Illinois Remains Last Bastion of Ban on Concealed Carry

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With the June 2011 passage of concealed carry legislation in Wisconsin, Illinois remains the last state in the U.S. that forbids its citizens from carrying handguns. In March 2011 advocates of concealed carry legislation in the Illinois House of Representatives believed they had the support necessary to pass legislation allowing Illinois residents to carry concealed handguns. State Rep. Brandon Phelps, the sponsor of the latest concealed carry bill, claimed there was overwhelming support for the bill from citizens across the state.

A revamped version of concealed carry legislation finally made it out of committee in May 2011, only to have Gov. Pat Quinn declare he would veto any concealed carry bill that came across his desk. Those seeking to change Illinois' notoriously strict handgun laws may have a difficult time for several reasons.

Opposition From The Governor

Governor Quinn vocalized his opposition to any form of concealed carry legislation, citing a variety of reasons for his position. Quinn told reporters that the anti-violence commission he appointed last year unanimously opposed the passage of such legislation. He also noted that during both the primary and general elections he was adamant against legislation "allowing private citizens to carry loaded, concealed handguns."

Quinn stated that he did not believe that the proposal would enhance public safety in Illinois. He argued if people were to carry concealed handguns it would actually make daily life more dangerous in the state because there would be a greater possibility people would be tempted to use their guns for foolish reasons and petty arguments, increasing the likelihood that people will be injured.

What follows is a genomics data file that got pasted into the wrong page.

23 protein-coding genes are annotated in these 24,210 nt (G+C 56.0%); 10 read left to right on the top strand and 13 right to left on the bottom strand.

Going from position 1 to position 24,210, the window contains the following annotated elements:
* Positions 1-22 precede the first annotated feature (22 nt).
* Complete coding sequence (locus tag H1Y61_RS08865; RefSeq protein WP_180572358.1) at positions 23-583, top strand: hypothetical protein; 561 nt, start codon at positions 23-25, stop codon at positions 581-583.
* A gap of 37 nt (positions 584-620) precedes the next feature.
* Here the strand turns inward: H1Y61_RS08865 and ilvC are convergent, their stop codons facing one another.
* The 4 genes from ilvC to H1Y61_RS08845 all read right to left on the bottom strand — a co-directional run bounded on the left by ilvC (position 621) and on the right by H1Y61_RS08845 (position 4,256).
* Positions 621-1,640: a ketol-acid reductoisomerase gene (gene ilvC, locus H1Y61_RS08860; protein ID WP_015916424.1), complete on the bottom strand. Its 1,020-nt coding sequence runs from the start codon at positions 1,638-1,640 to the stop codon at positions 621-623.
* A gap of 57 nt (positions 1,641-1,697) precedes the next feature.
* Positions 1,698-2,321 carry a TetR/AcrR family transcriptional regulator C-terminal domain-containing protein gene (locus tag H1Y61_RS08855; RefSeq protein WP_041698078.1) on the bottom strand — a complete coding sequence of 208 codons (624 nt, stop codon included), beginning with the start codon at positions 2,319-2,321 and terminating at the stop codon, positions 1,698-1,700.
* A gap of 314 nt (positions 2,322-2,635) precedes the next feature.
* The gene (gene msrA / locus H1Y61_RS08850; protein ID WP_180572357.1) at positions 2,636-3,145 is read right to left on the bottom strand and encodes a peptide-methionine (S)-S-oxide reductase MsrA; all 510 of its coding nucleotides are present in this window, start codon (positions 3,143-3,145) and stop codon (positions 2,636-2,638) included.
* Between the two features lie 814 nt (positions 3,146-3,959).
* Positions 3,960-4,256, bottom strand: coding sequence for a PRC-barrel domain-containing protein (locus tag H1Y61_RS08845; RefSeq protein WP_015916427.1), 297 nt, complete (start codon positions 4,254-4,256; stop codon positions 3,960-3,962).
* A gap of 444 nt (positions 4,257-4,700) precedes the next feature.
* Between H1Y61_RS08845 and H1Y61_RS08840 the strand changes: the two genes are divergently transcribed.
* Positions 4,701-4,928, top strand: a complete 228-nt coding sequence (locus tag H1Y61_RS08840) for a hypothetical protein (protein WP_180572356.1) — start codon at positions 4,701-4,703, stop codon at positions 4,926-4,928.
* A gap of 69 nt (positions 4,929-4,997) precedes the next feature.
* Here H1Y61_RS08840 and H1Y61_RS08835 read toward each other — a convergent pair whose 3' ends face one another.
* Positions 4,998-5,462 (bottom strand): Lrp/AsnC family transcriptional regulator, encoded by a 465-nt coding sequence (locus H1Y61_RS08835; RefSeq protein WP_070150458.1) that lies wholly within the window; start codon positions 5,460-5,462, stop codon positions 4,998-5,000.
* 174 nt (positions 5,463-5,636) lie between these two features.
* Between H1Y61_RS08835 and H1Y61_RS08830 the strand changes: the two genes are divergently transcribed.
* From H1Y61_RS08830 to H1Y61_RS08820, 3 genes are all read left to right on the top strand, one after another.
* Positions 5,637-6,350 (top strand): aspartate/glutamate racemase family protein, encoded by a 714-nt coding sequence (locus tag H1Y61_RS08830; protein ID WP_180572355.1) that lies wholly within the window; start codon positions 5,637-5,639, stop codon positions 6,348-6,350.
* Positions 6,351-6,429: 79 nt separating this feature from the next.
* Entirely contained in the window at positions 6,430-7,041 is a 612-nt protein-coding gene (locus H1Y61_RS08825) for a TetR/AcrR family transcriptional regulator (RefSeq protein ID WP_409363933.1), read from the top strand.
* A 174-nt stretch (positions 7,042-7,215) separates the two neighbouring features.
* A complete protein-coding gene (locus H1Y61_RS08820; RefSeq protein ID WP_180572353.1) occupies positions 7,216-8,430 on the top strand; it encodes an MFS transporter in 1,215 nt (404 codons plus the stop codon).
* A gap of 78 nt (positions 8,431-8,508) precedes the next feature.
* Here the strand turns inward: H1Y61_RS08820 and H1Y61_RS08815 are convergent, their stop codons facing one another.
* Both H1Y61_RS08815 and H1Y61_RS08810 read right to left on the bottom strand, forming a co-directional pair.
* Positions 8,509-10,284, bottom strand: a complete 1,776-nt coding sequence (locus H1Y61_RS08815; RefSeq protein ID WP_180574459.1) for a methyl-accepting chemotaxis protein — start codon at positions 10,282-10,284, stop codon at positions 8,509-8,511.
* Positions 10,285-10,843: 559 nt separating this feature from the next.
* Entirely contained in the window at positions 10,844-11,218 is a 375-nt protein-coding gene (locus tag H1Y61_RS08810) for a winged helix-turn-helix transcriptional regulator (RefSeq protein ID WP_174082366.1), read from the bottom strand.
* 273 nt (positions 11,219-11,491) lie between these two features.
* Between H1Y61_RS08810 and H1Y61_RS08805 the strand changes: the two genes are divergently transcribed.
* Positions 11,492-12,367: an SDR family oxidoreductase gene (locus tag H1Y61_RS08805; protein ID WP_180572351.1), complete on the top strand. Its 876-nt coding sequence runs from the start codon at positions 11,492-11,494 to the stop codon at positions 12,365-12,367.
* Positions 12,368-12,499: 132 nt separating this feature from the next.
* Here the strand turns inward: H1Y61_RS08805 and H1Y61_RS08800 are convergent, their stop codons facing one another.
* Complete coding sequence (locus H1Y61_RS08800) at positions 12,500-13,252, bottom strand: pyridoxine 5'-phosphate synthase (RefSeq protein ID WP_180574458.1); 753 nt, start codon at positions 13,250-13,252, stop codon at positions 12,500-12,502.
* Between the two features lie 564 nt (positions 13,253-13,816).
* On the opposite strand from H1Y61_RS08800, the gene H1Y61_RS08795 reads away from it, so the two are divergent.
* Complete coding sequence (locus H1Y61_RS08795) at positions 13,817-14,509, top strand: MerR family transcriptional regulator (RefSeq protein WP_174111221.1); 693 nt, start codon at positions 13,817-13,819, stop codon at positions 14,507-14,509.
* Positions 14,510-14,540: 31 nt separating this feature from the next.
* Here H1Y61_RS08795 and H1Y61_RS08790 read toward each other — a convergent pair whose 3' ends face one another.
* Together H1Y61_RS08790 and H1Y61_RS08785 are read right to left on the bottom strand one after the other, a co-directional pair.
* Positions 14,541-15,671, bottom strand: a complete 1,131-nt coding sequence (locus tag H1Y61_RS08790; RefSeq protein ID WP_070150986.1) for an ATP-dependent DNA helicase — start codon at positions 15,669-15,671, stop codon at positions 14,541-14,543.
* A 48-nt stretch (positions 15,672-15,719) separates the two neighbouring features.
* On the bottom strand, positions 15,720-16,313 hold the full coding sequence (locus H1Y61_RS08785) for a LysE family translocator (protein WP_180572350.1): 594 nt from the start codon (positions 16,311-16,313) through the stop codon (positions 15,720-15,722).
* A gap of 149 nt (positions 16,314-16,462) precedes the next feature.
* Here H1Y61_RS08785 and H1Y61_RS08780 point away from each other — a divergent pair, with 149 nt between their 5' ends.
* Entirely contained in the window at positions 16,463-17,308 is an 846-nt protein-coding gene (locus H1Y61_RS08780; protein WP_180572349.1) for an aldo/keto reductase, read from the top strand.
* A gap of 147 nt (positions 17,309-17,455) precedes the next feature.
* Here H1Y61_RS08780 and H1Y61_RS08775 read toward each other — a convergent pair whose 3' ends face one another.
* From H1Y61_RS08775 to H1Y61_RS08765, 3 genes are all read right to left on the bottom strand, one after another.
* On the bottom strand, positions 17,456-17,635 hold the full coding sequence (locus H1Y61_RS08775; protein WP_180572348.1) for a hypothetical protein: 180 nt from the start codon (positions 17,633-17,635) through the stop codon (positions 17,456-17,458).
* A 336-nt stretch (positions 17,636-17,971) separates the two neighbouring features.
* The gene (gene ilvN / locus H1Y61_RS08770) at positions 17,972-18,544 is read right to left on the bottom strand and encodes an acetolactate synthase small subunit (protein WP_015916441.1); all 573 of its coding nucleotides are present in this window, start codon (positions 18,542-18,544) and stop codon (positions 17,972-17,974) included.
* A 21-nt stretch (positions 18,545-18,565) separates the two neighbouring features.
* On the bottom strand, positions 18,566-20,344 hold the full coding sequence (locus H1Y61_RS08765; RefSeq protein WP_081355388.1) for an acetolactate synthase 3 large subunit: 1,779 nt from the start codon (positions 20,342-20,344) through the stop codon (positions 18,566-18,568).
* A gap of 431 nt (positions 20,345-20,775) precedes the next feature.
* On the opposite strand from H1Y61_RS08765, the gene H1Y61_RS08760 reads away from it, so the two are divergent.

Quinn also opposes a two-tiered system, wherein people could carry concealed handguns outside of the Chicago metro area but not inside of the city.

Opposition From Others

Gov. Quinn is not the only one who is hostile to a concealed carry law in Illinois. In April, Chicago police officers traveled to the state capitol to make their opposition to the bill known.

Other lawmakers, such as state Sen. Terry Link, are also against the bill. Link said there are different feelings in Chicago about handguns versus the rest of the state. He argued concealed carry laws have a different impact on congested urban environments than suburban and rural areas and that people in the city live in fear of gun violence.

The advocacy group the Illinois Coalition against Handgun Violence also disapproves of the bill. The group noted there are already severe problems with the background checks for the Firearm Owner's Identification cards that Illinois residents need to purchase or posses any kind of firearm, in that those who are not qualified to own a gun due to mental illness are still getting FOID cards. ICAHV believes there would be similar issues with background checks for concealed carry permits.

ICAHV also argues the evidence does not support the claim that concealed carry laws reduce crime and believes people possessing firearms in public present significant safety threats.

Concealed carry legislation is a volatile topic in Illinois, with many people advocating strongly both for and against change to the current gun laws. Those looking to bring Illinois in line with the rest of the states in allowing people to carry handguns face a long battle.